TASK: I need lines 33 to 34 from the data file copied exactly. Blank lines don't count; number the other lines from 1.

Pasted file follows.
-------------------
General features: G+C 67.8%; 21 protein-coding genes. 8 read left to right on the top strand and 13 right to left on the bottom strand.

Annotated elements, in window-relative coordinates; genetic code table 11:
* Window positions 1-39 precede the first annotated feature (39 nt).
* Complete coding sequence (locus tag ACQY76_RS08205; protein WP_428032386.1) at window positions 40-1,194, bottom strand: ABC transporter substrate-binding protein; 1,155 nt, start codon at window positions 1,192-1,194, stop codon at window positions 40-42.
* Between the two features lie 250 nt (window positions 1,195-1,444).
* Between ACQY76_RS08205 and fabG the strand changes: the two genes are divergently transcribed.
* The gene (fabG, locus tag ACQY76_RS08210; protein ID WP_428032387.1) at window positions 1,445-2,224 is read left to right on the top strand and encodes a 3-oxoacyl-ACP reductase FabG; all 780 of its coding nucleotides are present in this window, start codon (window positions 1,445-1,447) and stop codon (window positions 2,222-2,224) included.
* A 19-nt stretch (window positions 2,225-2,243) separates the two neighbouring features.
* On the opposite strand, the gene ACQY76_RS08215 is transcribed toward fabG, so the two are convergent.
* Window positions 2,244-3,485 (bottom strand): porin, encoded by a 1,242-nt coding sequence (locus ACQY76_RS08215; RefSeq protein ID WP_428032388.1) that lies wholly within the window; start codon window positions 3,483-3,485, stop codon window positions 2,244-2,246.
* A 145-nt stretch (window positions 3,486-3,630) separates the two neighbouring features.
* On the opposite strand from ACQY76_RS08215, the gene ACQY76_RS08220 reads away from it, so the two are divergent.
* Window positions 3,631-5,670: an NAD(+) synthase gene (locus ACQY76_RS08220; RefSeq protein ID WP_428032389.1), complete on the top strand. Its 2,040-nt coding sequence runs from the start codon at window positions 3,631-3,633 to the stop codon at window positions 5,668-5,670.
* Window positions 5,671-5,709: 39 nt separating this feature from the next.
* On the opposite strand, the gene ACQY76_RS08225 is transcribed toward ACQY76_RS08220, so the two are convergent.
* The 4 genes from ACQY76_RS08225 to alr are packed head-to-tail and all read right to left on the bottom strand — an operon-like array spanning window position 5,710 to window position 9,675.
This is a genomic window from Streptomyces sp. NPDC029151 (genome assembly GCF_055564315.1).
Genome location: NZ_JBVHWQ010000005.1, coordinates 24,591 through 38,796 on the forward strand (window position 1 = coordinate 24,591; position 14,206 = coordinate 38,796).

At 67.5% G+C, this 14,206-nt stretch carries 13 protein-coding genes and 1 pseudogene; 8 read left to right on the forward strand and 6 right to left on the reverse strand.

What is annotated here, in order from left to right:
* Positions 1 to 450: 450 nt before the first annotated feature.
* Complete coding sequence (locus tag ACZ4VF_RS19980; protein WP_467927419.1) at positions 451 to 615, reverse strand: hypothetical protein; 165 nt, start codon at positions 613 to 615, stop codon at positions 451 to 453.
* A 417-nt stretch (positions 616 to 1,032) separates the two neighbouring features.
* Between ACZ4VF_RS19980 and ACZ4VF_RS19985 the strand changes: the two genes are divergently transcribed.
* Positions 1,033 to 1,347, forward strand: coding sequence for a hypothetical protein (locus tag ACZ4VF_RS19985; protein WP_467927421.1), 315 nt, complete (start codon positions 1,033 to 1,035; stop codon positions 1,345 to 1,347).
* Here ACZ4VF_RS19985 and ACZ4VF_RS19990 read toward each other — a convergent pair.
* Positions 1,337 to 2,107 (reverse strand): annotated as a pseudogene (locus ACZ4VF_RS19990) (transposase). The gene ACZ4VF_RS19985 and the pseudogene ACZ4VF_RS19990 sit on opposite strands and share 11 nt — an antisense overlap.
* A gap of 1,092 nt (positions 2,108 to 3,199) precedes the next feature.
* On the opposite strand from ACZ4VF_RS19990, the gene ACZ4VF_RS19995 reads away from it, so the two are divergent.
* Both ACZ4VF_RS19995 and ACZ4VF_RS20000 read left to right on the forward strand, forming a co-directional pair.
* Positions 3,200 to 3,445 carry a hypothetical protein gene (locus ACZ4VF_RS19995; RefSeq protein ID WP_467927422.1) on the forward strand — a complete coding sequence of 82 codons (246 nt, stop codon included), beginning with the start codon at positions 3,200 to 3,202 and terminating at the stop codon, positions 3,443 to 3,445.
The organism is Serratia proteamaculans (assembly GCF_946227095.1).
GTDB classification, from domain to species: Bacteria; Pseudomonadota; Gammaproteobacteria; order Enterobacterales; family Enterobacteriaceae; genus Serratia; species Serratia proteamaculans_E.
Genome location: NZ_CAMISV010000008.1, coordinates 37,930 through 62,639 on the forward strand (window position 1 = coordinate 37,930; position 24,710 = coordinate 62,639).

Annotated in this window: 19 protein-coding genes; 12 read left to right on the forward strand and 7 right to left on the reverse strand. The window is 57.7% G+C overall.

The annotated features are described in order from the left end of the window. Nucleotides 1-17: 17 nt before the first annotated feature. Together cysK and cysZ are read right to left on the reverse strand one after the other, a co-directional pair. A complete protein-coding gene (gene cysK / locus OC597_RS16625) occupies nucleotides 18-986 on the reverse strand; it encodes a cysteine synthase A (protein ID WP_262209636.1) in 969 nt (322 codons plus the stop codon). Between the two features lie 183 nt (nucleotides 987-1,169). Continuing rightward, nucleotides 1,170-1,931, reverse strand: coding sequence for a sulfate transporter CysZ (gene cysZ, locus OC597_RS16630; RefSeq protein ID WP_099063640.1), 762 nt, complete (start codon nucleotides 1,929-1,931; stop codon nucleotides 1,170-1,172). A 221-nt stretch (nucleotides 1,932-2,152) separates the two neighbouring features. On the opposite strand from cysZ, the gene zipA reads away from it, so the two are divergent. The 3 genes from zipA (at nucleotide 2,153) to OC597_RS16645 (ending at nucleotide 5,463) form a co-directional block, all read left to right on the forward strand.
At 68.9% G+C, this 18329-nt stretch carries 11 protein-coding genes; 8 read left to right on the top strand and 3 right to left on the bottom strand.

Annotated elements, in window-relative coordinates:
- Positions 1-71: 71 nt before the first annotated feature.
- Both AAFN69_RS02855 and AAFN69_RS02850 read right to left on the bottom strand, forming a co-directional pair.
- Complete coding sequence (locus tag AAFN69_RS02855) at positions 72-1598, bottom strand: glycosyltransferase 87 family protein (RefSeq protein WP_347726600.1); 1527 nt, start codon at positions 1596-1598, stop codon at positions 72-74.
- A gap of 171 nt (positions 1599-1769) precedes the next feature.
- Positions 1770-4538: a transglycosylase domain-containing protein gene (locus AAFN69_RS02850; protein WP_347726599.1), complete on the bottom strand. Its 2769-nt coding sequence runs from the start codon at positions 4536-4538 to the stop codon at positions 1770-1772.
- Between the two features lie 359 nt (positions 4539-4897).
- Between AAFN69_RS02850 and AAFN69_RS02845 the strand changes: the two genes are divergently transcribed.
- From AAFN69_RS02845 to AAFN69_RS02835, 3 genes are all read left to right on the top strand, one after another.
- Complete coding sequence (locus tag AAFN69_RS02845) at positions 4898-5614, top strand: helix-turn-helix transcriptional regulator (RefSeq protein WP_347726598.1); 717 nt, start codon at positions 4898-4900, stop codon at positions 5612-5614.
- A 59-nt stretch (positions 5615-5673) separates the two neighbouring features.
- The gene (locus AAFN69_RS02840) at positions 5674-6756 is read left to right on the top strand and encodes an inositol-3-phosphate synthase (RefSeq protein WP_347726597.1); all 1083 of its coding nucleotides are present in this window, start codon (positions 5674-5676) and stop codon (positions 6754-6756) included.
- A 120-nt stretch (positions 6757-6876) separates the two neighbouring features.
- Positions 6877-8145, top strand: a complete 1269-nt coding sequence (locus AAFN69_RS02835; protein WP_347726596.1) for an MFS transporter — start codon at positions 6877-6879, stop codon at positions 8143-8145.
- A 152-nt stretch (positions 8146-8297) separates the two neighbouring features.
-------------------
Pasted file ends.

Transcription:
GTDB classification, from domain to species: Bacteria; Pseudomonadota; Gammaproteobacteria; order Enterobacterales; family Enterobacteriaceae; genus Serratia; species Serratia proteamaculans_E.
Genome location: NZ_CAMISV010000008.1, coordinates 37,930 through 62,639 on the forward strand (window position 1 = coordinate 37,930; position 24,710 = coordinate 62,639).